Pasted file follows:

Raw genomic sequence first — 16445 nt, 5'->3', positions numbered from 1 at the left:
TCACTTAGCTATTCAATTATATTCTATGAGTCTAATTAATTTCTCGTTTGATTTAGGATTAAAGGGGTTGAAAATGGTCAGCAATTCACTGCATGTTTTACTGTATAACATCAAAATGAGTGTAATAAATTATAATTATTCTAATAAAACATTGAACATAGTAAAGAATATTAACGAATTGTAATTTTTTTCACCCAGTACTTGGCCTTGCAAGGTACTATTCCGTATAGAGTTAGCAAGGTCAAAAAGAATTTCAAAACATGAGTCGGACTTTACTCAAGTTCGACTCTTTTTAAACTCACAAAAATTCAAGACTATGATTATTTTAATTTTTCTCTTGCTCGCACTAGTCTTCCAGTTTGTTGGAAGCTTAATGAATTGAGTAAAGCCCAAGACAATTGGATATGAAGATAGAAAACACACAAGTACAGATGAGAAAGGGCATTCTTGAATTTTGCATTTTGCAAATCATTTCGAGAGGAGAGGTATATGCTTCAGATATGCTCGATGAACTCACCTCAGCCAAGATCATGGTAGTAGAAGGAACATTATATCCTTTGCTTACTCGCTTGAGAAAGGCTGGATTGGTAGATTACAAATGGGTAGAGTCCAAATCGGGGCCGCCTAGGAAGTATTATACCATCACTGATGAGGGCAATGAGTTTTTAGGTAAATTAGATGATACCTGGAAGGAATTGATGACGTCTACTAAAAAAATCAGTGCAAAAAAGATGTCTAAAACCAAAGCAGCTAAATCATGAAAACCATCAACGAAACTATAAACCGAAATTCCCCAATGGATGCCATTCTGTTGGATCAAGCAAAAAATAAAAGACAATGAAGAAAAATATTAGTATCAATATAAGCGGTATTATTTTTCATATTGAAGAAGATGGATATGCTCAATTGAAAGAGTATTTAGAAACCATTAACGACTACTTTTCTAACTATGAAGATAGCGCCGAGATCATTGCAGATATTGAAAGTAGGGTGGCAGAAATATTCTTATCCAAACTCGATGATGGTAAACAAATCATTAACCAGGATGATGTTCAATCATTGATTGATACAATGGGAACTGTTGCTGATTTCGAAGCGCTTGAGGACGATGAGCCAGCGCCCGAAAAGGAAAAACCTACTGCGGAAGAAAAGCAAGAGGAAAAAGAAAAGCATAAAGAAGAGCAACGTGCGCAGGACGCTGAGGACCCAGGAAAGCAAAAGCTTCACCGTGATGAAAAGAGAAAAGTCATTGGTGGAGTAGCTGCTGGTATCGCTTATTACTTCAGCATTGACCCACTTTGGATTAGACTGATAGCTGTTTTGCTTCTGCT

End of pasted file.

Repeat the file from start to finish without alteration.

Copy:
Raw genomic sequence first — 16445 nt, 5'->3', positions numbered from 1 at the left:
TCACTTAGCTATTCAATTATATTCTATGAGTCTAATTAATTTCTCGTTTGATTTAGGATTAAAGGGGTTGAAAATGGTCAGCAATTCACTGCATGTTTTACTGTATAACATCAAAATGAGTGTAATAAATTATAATTATTCTAATAAAACATTGAACATAGTAAAGAATATTAACGAATTGTAATTTTTTTCACCCAGTACTTGGCCTTGCAAGGTACTATTCCGTATAGAGTTAGCAAGGTCAAAAAGAATTTCAAAACATGAGTCGGACTTTACTCAAGTTCGACTCTTTTTAAACTCACAAAAATTCAAGACTATGATTATTTTAATTTTTCTCTTGCTCGCACTAGTCTTCCAGTTTGTTGGAAGCTTAATGAATTGAGTAAAGCCCAAGACAATTGGATATGAAGATAGAAAACACACAAGTACAGATGAGAAAGGGCATTCTTGAATTTTGCATTTTGCAAATCATTTCGAGAGGAGAGGTATATGCTTCAGATATGCTCGATGAACTCACCTCAGCCAAGATCATGGTAGTAGAAGGAACATTATATCCTTTGCTTACTCGCTTGAGAAAGGCTGGATTGGTAGATTACAAATGGGTAGAGTCCAAATCGGGGCCGCCTAGGAAGTATTATACCATCACTGATGAGGGCAATGAGTTTTTAGGTAAATTAGATGATACCTGGAAGGAATTGATGACGTCTACTAAAAAAATCAGTGCAAAAAAGATGTCTAAAACCAAAGCAGCTAAATCATGAAAACCATCAACGAAACTATAAACCGAAATTCCCCAATGGATGCCATTCTGTTGGATCAAGCAAAAAATAAAAGACAATGAAGAAAAATATTAGTATCAATATAAGCGGTATTATTTTTCATATTGAAGAAGATGGATATGCTCAATTGAAAGAGTATTTAGAAACCATTAACGACTACTTTTCTAACTATGAAGATAGCGCCGAGATCATTGCAGATATTGAAAGTAGGGTGGCAGAAATATTCTTATCCAAACTCGATGATGGTAAACAAATCATTAACCAGGATGATGTTCAATCATTGATTGATACAATGGGAACTGTTGCTGATTTCGAAGCGCTTGAGGACGATGAGCCAGCGCCCGAAAAGGAAAAACCTACTGCGGAAGAAAAGCAAGAGGAAAAAGAAAAGCATAAAGAAGAGCAACGTGCGCAGGACGCTGAGGACCCAGGAAAGCAAAAGCTTCACCGTGATGAAAAGAGAAAAGTCATTGGTGGAGTAGCTGCTGGTATCGCTTATTACTTCAGCATTGACCCACTTTGGATTAGACTGATAGCTGTTTTGCTTCTGCT